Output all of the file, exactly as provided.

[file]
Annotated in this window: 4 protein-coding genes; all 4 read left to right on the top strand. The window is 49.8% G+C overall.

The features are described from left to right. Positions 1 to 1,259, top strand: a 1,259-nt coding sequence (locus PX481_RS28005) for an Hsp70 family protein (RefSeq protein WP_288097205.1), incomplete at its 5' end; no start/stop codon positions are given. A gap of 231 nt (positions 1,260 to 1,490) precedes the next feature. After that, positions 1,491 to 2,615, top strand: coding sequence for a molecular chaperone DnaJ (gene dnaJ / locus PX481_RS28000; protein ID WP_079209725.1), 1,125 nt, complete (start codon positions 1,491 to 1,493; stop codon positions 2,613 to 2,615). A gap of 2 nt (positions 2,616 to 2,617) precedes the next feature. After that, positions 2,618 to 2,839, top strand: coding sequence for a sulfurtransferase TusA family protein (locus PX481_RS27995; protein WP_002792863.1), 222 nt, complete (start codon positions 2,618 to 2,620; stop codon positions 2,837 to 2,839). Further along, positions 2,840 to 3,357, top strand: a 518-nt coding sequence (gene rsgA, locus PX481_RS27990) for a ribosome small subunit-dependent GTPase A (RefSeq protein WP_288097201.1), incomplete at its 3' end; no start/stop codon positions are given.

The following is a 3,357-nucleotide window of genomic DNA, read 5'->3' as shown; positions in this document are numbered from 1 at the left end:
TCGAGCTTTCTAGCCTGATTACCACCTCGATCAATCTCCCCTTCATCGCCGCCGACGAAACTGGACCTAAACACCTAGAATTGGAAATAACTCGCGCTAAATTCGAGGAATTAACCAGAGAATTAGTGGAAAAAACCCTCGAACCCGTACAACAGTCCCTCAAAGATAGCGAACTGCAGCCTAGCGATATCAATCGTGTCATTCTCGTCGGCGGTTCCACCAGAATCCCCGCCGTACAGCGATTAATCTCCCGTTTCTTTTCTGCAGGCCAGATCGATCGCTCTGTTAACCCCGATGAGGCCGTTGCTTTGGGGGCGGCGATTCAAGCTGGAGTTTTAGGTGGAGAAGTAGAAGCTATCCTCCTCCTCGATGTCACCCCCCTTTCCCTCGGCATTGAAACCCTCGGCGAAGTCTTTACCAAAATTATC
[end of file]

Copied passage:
Annotated in this window: 4 protein-coding genes; all 4 read left to right on the top strand. The window is 49.8% G+C overall.

The features are described from left to right. Positions 1 to 1,259, top strand: a 1,259-nt coding sequence (locus PX481_RS28005) for an Hsp70 family protein (RefSeq protein WP_288097205.1), incomplete at its 5' end; no start/stop codon positions are given. A gap of 231 nt (positions 1,260 to 1,490) precedes the next feature. After that, positions 1,491 to 2,615, top strand: coding sequence for a molecular chaperone DnaJ (gene dnaJ / locus PX481_RS28000; protein ID WP_079209725.1), 1,125 nt, complete (start codon positions 1,491 to 1,493; stop codon positions 2,613 to 2,615). A gap of 2 nt (positions 2,616 to 2,617) precedes the next feature. After that, positions 2,618 to 2,839, top strand: coding sequence for a sulfurtransferase TusA family protein (locus PX481_RS27995; protein WP_002792863.1), 222 nt, complete (start codon positions 2,618 to 2,620; stop codon positions 2,837 to 2,839). Further along, positions 2,840 to 3,357, top strand: a 518-nt coding sequence (gene rsgA, locus PX481_RS27990) for a ribosome small subunit-dependent GTPase A (RefSeq protein WP_288097201.1), incomplete at its 3' end; no start/stop codon positions are given.

The following is a 3,357-nucleotide window of genomic DNA, read 5'->3' as shown; positions in this document are numbered from 1 at the left end:
TCGAGCTTTCTAGCCTGATTACCACCTCGATCAATCTCCCCTTCATCGCCGCCGACGAAACTGGACCTAAACACCTAGAATTGGAAATAACTCGCGCTAAATTCGAGGAATTAACCAGAGAATTAGTGGAAAAAACCCTCGAACCCGTACAACAGTCCCTCAAAGATAGCGAACTGCAGCCTAGCGATATCAATCGTGTCATTCTCGTCGGCGGTTCCACCAGAATCCCCGCCGTACAGCGATTAATCTCCCGTTTCTTTTCTGCAGGCCAGATCGATCGCTCTGTTAACCCCGATGAGGCCGTTGCTTTGGGGGCGGCGATTCAAGCTGGAGTTTTAGGTGGAGAAGTAGAAGCTATCCTCCTCCTCGATGTCACCCCCCTTTCCCTCGGCATTGAAACCCTCGGCGAAGTCTTTACCAAAATTATC